“Little Blue Truck.” “Dear Zoo.” “Goodnight, Goodnight, Construction Site.” “Moo, Baa, La, La, La.” My guess is you have no trouble finding time to read these books. If your house is like ours, a small person is constantly clamoring to crawl into your lap and read another book. Every night my son begs for just one more bedtime story. He asks for books before breakfast. He requests audiobooks in the car.
His love of reading is one of the things I’m proudest of as a mother (even though I don’t know if I can take much credit for it), because I also love to read. But I’ll be the first to admit that I have to be very intentional about finding time to read these days between mothering, taking care of a house, actually talking to my husband sometimes, and maintaining adult friendships. One of my goals for this year was to become a voracious reader again, and here’s how I’ve achieved it.
Take a book — EVERYWHERE
Just as I won’t leave the house without my phone, wallet, and keys, I won’t leave without a book. I subscribe to a few email lists that send out the Kindle daily deals, so I can always have cheap e-books stocked — plus, the library is my best friend. We go multiple times a week to play with the train table and read children’s books anyway, so I request adult books to be held for me at the checkout desk so I don’t have to risk losing a toddler while browsing the adult stacks. I also have zero qualms about reading print books while my son plays at the park or builds with blocks. I don’t like to use my phone non-stop in front of him (even if I’m reading a book!), but I actually think it’s great to model reading behavior with print books.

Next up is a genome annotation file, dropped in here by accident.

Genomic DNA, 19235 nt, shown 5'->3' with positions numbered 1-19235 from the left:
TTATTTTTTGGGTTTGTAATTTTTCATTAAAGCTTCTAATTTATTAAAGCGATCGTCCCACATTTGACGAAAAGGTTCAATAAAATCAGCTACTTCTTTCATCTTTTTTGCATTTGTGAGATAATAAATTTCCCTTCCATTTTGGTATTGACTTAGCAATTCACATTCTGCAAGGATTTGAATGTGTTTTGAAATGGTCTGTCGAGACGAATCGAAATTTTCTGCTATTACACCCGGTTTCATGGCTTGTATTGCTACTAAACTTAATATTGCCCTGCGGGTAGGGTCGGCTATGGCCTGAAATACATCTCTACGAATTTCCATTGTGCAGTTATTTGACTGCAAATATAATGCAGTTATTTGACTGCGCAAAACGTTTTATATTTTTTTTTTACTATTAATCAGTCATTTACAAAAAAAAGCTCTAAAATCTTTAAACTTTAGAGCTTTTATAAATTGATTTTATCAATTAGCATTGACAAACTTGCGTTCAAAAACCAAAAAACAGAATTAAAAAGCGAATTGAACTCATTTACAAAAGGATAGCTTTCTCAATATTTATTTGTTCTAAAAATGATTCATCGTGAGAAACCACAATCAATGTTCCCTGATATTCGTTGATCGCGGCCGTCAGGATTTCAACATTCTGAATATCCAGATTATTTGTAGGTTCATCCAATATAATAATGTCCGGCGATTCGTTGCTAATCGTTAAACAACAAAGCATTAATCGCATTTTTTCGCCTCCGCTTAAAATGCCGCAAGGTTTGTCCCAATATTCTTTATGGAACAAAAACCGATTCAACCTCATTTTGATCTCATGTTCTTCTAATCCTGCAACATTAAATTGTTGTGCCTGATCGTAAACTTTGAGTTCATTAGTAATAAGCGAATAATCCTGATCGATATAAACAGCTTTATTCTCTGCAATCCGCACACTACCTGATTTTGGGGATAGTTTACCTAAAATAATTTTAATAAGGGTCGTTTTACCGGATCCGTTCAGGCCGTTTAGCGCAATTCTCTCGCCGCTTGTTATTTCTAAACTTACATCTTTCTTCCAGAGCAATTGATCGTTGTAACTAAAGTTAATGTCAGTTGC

Read multiple books at a time
I’m reading at least three books at any given time (a print book, an e-book, and a non-fiction book). My mind used to boggle at folks who could read multiple books simultaneously, but now I get it. I can’t let logistics stand in the way of my reading. If I need to keep one eye on my child at the park, I read a print copy. When I need to read an e-book on my phone while sitting in the car waiting out a nap, I always have one handy. If I only have a few minutes or don’t want to be sucked into a really compelling plot while my son plays, I turn to a work of non-fiction.
Replace social media and television with reading
Can I admit that this one was the hardest one for me to start? I stopped scrolling Facebook (ever) and just check my notifications three times a day. I only check Instagram once a day as part of my evening wind down. We just cancelled all of our television streaming services because I had gotten so used to picking TV over reading. Do I feel a bit less connected to the world? Truthfully, yes. But I also find that sort of freeing. I read the real news over breakfast, and the sensationalized social media-fueled news that was bringing me down is a thing of the past.
Always have a to-be-read list
Previously, I would hear about interesting books and either read them immediately or not at all. I’m not sure WHY it took me so long to sign up for Goodreads, but it’s changed my reading. (And it’s free!) Now I add books whenever I hear about them, and I have a never-ending list of books to request from the library or hunt down at stores or online.
I gave myself permission to quit a book I didn’t love
Prior to my son being born, I finished every book I started — even if I hated it. It seemed like the responsible thing to do. Now that my reading time is more limited, I ruthlessly quit reading books partway through. Have I probably missed out on some good reads prematurely? Sure. However, I regret nothing. I am squeezing out time to read wherever I can find it, so every minute counts.
What about you? Do you read more or less as a mom? Are you part of a book club (I dream of park playdates where we all discuss a book)? Do you also love Goodreads and your local library?